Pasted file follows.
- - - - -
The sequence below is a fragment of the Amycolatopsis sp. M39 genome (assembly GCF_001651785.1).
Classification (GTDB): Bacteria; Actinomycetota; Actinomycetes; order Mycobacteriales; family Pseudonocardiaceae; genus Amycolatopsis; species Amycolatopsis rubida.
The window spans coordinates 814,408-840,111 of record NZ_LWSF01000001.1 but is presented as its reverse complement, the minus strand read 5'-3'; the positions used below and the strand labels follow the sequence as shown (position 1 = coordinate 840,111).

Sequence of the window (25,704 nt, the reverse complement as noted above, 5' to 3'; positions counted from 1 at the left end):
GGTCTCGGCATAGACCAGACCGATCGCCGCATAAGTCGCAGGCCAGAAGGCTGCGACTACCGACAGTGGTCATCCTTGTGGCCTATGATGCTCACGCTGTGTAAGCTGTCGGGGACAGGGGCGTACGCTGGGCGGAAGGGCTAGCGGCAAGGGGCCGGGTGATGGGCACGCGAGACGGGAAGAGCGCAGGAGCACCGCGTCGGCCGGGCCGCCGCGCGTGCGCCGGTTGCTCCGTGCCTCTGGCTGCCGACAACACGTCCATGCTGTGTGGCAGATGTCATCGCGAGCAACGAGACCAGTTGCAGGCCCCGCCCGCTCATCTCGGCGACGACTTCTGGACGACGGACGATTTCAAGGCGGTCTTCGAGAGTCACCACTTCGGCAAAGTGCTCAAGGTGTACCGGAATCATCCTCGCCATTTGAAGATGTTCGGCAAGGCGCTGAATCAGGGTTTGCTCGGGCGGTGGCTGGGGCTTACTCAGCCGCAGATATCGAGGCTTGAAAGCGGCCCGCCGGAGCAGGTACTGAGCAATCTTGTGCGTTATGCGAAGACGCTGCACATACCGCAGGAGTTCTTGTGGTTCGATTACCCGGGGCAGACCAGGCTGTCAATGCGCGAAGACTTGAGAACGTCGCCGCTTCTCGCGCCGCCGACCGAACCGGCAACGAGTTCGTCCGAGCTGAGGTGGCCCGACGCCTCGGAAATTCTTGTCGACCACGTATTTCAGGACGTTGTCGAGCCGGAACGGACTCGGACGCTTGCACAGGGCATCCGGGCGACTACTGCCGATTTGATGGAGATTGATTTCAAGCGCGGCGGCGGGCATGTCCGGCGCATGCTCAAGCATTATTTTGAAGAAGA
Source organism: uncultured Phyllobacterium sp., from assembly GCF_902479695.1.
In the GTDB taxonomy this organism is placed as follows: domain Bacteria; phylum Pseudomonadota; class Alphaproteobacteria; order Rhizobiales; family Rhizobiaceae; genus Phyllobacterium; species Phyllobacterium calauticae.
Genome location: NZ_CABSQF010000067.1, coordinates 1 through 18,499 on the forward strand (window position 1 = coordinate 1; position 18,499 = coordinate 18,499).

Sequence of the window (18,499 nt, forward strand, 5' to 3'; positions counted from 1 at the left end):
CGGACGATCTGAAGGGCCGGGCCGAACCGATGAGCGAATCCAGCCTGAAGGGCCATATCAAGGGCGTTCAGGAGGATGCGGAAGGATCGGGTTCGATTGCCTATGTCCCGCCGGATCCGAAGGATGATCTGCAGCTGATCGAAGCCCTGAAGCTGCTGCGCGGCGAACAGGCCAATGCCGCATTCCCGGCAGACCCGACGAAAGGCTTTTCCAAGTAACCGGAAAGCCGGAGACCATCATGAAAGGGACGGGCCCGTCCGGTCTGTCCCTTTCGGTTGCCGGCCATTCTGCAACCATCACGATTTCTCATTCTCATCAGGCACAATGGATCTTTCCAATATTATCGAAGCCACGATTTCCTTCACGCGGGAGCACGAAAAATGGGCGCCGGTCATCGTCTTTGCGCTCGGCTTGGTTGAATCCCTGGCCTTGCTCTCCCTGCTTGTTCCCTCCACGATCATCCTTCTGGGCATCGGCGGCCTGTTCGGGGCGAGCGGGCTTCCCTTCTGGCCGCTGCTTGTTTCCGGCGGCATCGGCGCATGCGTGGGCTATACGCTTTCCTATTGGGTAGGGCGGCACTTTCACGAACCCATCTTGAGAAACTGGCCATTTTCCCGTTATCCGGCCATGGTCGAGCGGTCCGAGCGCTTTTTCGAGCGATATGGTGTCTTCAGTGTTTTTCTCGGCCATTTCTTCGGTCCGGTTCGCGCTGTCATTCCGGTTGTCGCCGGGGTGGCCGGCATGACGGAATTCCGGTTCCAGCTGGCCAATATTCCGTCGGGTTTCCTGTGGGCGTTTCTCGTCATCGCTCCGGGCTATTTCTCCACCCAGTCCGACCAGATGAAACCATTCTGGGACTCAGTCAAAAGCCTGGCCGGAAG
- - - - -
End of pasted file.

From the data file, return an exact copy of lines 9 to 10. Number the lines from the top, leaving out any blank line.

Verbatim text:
Sequence of the window (18,499 nt, forward strand, 5' to 3'; positions counted from 1 at the left end):
CGGACGATCTGAAGGGCCGGGCCGAACCGATGAGCGAATCCAGCCTGAAGGGCCATATCAAGGGCGTTCAGGAGGATGCGGAAGGATCGGGTTCGATTGCCTATGTCCCGCCGGATCCGAAGGATGATCTGCAGCTGATCGAAGCCCTGAAGCTGCTGCGCGGCGAACAGGCCAATGCCGCATTCCCGGCAGACCCGACGAAAGGCTTTTCCAAGTAACCGGAAAGCCGGAGACCATCATGAAAGGGACGGGCCCGTCCGGTCTGTCCCTTTCGGTTGCCGGCCATTCTGCAACCATCACGATTTCTCATTCTCATCAGGCACAATGGATCTTTCCAATATTATCGAAGCCACGATTTCCTTCACGCGGGAGCACGAAAAATGGGCGCCGGTCATCGTCTTTGCGCTCGGCTTGGTTGAATCCCTGGCCTTGCTCTCCCTGCTTGTTCCCTCCACGATCATCCTTCTGGGCATCGGCGGCCTGTTCGGGGCGAGCGGGCTTCCCTTCTGGCCGCTGCTTGTTTCCGGCGGCATCGGCGCATGCGTGGGCTATACGCTTTCCTATTGGGTAGGGCGGCACTTTCACGAACCCATCTTGAGAAACTGGCCATTTTCCCGTTATCCGGCCATGGTCGAGCGGTCCGAGCGCTTTTTCGAGCGATATGGTGTCTTCAGTGTTTTTCTCGGCCATTTCTTCGGTCCGGTTCGCGCTGTCATTCCGGTTGTCGCCGGGGTGGCCGGCATGACGGAATTCCGGTTCCAGCTGGCCAATATTCCGTCGGGTTTCCTGTGGGCGTTTCTCGTCATCGCTCCGGGCTATTTCTCCACCCAGTCCGACCAGATGAAACCATTCTGGGACTCAGTCAAAAGCCTGGCCGGAAG